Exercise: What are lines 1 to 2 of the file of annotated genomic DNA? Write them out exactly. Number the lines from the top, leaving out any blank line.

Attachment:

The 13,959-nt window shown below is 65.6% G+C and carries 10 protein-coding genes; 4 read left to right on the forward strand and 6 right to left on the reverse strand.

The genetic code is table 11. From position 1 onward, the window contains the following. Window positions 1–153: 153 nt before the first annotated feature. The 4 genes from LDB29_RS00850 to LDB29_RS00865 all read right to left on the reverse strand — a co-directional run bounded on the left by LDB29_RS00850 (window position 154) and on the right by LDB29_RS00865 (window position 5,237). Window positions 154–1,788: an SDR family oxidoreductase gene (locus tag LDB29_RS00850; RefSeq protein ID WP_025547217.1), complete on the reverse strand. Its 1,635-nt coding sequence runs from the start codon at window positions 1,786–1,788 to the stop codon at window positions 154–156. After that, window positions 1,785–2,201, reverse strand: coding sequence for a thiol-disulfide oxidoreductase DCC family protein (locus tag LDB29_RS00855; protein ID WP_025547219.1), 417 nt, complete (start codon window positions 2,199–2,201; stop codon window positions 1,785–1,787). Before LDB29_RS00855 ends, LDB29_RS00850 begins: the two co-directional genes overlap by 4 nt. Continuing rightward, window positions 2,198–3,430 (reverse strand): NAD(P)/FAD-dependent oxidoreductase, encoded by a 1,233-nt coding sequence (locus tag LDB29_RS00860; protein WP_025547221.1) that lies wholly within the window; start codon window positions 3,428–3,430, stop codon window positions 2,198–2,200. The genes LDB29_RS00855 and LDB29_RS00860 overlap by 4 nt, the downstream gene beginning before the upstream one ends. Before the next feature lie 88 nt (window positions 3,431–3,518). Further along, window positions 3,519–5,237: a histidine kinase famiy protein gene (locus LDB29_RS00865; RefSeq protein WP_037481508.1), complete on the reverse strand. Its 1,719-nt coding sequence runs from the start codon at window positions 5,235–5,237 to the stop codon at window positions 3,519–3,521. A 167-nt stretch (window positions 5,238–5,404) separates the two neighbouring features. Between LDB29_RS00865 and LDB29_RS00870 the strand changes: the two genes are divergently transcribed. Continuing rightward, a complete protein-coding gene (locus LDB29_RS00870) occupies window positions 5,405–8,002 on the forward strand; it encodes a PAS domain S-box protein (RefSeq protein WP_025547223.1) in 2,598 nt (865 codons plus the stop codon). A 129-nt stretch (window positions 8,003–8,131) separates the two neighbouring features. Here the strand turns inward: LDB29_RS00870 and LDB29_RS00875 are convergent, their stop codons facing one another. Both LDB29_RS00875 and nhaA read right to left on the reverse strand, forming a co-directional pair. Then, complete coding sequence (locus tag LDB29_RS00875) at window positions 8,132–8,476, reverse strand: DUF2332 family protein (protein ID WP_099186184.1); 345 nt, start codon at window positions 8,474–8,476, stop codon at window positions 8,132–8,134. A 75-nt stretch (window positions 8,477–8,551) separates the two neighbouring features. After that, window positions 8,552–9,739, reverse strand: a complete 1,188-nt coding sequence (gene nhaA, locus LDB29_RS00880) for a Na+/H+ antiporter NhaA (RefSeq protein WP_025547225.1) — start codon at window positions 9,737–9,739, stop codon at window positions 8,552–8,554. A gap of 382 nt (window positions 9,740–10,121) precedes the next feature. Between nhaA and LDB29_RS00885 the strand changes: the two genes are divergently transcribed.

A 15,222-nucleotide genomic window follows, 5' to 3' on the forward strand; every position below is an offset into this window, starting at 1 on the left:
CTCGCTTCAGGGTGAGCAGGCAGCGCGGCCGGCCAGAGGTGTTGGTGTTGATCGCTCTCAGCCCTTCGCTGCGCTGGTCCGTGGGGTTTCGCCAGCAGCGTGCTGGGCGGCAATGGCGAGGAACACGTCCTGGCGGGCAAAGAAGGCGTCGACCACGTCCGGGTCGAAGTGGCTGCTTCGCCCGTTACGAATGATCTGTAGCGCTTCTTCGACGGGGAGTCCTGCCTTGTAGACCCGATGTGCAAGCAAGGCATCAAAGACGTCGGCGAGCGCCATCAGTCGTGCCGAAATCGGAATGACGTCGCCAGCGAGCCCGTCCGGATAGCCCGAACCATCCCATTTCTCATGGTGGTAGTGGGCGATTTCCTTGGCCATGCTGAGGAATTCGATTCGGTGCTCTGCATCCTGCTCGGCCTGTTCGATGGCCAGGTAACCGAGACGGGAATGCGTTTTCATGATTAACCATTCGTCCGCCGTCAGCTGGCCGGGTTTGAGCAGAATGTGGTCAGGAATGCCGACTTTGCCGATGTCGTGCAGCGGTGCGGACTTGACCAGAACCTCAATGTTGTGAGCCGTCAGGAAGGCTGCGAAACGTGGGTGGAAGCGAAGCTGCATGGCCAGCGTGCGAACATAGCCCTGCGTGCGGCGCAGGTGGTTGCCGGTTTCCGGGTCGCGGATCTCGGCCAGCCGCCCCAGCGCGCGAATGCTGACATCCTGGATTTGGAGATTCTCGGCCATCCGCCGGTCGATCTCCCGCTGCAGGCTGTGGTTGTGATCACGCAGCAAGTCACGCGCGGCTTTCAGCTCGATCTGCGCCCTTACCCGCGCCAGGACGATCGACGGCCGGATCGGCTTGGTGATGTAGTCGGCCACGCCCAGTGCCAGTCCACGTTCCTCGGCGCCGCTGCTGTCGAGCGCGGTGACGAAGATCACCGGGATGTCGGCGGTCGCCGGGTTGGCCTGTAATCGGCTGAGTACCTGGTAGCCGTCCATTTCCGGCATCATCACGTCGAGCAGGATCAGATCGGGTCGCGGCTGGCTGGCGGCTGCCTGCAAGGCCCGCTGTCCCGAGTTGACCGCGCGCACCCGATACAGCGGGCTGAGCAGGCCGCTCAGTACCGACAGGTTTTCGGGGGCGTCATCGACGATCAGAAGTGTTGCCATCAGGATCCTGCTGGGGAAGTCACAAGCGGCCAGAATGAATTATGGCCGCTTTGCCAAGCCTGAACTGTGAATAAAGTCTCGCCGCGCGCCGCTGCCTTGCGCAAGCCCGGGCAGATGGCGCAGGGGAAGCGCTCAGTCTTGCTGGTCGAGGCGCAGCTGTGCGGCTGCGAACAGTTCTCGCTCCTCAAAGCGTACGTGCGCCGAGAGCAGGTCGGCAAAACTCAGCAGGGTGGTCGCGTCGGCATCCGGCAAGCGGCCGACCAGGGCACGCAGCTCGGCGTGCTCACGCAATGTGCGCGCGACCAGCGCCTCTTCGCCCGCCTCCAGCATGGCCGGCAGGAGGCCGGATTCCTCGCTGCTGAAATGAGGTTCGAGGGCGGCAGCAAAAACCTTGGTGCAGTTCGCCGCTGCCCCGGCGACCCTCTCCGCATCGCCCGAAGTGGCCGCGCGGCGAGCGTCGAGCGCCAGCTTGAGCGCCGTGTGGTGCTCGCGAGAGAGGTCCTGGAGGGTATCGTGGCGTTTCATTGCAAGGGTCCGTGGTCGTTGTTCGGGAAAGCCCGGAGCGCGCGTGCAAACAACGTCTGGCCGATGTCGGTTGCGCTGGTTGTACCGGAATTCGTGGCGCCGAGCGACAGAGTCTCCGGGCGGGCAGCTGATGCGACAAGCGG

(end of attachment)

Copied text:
The 13,959-nt window shown below is 65.6% G+C and carries 10 protein-coding genes; 4 read left to right on the forward strand and 6 right to left on the reverse strand.

The genetic code is table 11. From position 1 onward, the window contains the following. Window positions 1–153: 153 nt before the first annotated feature. The 4 genes from LDB29_RS00850 to LDB29_RS00865 all read right to left on the reverse strand — a co-directional run bounded on the left by LDB29_RS00850 (window position 154) and on the right by LDB29_RS00865 (window position 5,237). Window positions 154–1,788: an SDR family oxidoreductase gene (locus tag LDB29_RS00850; RefSeq protein ID WP_025547217.1), complete on the reverse strand. Its 1,635-nt coding sequence runs from the start codon at window positions 1,786–1,788 to the stop codon at window positions 154–156. After that, window positions 1,785–2,201, reverse strand: coding sequence for a thiol-disulfide oxidoreductase DCC family protein (locus tag LDB29_RS00855; protein ID WP_025547219.1), 417 nt, complete (start codon window positions 2,199–2,201; stop codon window positions 1,785–1,787). Before LDB29_RS00855 ends, LDB29_RS00850 begins: the two co-directional genes overlap by 4 nt. Continuing rightward, window positions 2,198–3,430 (reverse strand): NAD(P)/FAD-dependent oxidoreductase, encoded by a 1,233-nt coding sequence (locus tag LDB29_RS00860; protein WP_025547221.1) that lies wholly within the window; start codon window positions 3,428–3,430, stop codon window positions 2,198–2,200. The genes LDB29_RS00855 and LDB29_RS00860 overlap by 4 nt, the downstream gene beginning before the upstream one ends. Before the next feature lie 88 nt (window positions 3,431–3,518). Further along, window positions 3,519–5,237: a histidine kinase famiy protein gene (locus LDB29_RS00865; RefSeq protein WP_037481508.1), complete on the reverse strand. Its 1,719-nt coding sequence runs from the start codon at window positions 5,235–5,237 to the stop codon at window positions 3,519–3,521. A 167-nt stretch (window positions 5,238–5,404) separates the two neighbouring features. Between LDB29_RS00865 and LDB29_RS00870 the strand changes: the two genes are divergently transcribed. Continuing rightward, a complete protein-coding gene (locus LDB29_RS00870) occupies window positions 5,405–8,002 on the forward strand; it encodes a PAS domain S-box protein (RefSeq protein WP_025547223.1) in 2,598 nt (865 codons plus the stop codon). A 129-nt stretch (window positions 8,003–8,131) separates the two neighbouring features. Here the strand turns inward: LDB29_RS00870 and LDB29_RS00875 are convergent, their stop codons facing one another. Both LDB29_RS00875 and nhaA read right to left on the reverse strand, forming a co-directional pair. Then, complete coding sequence (locus tag LDB29_RS00875) at window positions 8,132–8,476, reverse strand: DUF2332 family protein (protein ID WP_099186184.1); 345 nt, start codon at window positions 8,474–8,476, stop codon at window positions 8,132–8,134. A 75-nt stretch (window positions 8,477–8,551) separates the two neighbouring features. After that, window positions 8,552–9,739, reverse strand: a complete 1,188-nt coding sequence (gene nhaA, locus LDB29_RS00880) for a Na+/H+ antiporter NhaA (RefSeq protein WP_025547225.1) — start codon at window positions 9,737–9,739, stop codon at window positions 8,552–8,554. A gap of 382 nt (window positions 9,740–10,121) precedes the next feature. Between nhaA and LDB29_RS00885 the strand changes: the two genes are divergently transcribed.